Spirit Leaves: Native Greening

Thank Heavens for a certain wise Mandan. I opened this month’s column with some very pedantic health tips. I read the initial draft to Cedric Red Feather, and he graciously reminded me to invoke the wisdom I’ve gained over years of involvement with the spiritual. In sharing this perspective, I’m not writing a how-to or positing rules for anyone. This way of life works for me; each must find his/her own way.

Long ago, Cedric reminds me, everything Native people needed was readily available in Nature. The Original People were natural herbalists. Like Grandma in The Education of Little Tree, they had their “medicinals.” They knew which plants offered what relief, so there was no need to medicate with anything toxic to the body. They had their plants, herbs and natural foods like nuts, berries, buffalo meat and venison.

When thirsty, they drank pure, clear water that came down from the mountains. They did not need alcohol. “If you don’t take in alcohol, you’re a lot better off. There’s no real need for it. It’s toxic for people. The Indians didn’t have anything like that to put them out of balance.” These words ring true, having been uttered by The Red Feather Man, a man clean and sober for 30 years.

Before learning all of this, I had instinctively given up alcohol in 1990 when I began dancing at powwows. I thought, the last thing Indians need is someone drinking around them. Later, I would learn there’s a spiritual reason for abstention from alcohol — we know from our guides that they do not like the smell. As Cedric put it so aptly, “When people drink, the Spirits don’t like being around them. Those who drink a lot look dumb and empty, because the Spirits won’t come to them. It’s better to drink water, which is natural, or peppermint tea, a favorite beverage of the Mandans.”

The Mandans I have met practice very natural means of maintaining peak physical condition during their earthly stay. The sweatlodge, for them, is instrumental in addressing all four parts of the person: mind, body, emotions and spirit. I recall many times having entered the quiet, dark, dome-covered space of the sweatlodge. I would feel anxious and poisoned from toxic foods and unbalanced people. As water was poured over the heated rocks in the pit, all negativities were sluiced away. Occasionally, I’d sense the gentle touch of healing Spirits inside the lodge. After four doors of beautiful songs and intense steam, I’d emerge cleansed, calmed and spiritually centered.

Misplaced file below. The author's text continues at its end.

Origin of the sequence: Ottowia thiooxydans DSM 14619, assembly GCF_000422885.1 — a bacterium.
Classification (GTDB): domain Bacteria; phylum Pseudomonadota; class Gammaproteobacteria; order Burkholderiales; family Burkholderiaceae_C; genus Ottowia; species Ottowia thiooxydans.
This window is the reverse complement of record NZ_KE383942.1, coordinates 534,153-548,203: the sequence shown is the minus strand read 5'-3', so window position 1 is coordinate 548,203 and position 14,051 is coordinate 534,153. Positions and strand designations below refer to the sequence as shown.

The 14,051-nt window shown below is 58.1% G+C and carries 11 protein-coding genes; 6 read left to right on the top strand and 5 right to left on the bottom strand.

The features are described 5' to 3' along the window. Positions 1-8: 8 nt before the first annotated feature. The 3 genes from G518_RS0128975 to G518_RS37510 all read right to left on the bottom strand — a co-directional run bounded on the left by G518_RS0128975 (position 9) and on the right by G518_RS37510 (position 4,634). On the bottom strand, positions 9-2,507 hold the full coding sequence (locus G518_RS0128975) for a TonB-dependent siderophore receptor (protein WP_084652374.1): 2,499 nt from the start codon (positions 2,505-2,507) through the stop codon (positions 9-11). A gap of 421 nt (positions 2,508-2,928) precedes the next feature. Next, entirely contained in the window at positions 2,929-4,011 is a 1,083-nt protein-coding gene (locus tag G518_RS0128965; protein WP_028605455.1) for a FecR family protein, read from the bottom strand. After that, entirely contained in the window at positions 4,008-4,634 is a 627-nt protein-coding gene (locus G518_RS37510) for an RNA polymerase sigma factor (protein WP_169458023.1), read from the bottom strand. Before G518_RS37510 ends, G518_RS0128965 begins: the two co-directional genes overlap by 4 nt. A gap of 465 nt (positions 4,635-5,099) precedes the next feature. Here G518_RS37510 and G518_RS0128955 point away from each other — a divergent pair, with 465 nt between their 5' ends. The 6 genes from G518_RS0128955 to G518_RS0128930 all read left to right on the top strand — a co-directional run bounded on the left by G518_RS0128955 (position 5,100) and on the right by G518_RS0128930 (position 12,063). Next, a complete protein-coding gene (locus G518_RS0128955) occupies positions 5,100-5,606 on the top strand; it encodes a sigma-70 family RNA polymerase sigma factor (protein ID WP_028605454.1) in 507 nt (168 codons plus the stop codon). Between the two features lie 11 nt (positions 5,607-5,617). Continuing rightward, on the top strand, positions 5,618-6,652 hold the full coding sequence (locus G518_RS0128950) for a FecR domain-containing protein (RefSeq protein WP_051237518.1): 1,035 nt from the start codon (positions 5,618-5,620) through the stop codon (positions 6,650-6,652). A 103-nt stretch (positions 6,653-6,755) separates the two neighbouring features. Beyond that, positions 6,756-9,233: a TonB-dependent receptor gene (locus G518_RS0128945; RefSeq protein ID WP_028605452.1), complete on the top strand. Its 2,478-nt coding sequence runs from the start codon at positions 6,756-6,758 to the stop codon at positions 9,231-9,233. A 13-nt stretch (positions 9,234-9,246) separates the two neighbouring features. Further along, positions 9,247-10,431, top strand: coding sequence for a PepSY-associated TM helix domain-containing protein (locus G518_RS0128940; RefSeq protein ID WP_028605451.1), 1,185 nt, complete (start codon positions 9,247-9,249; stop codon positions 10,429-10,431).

The Mandans had great regard for the health of each person, especially during an individual’s later years. The Mandans, Cedric informed me, are the only tribe that reserved a distinct village for elders. As a sign of respect, tribal members would bring the elders tobacco they had grown in their own gardens. They would regularly bring them buffalo meat, fish and venison; in turn, the elders would tell stories.

For Mandans, care and “greening” of the body was a matter of lifelong devotion. “The body is born healthy; it gets old, and it dies. How you treat it in death is just as important as how you treat it in life,” Cedric instructs. “They would wash and wrap the body, place it upon a scaffold, and offer food for the journey.” Natural elements worked on it until it decayed and became one again with the river banks.

Traditional People remember these things. Fortunately, some are generous enough to share a way of life they had sacrificed for and fought to preserve. Although Cedric and I are best friends, I have never forgotten that he is a Traditional person; so I still engage in the formal gesture of bringing him tobacco. It is in recognition of his role in fulfilling the prophecies, and an acknowledgment of his having spilled his blood so the people may live.

I have gained much on my own from going in the sweatlodge; fasting upon the hill; dancing at a Sundance in North Dakota; and singing the sacred songs when asked to in various ceremonies. I have never forgotten, however, Cedric’s immeasurable contribution toward my living a more natural, more spiritually connected and independent way of life.

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Janet Michele Red Feather, J.D., M.A., is a ceremonial singer who has learned over 60 traditional songs in Mandan and Lakota and sings in nine different languages. Janet was a full-time defense litigator in California for nearly eight years. Her life changed significantly after she traveled to North Dakota in 1993 to fast and pray for a way of life. A regular columnist for The Edge, she has also appeared in Psychic Guidepost, FATE Magazine and Species Link. Her book, Song of the Wind (2014, Galde Press), dealt with her experiences as an empath, and her journey through Mandan spiritual culture. She is currently a full-time, tenured English faculty member at Normandale Community College, having taught Composition and Literature for a span of 20 years.



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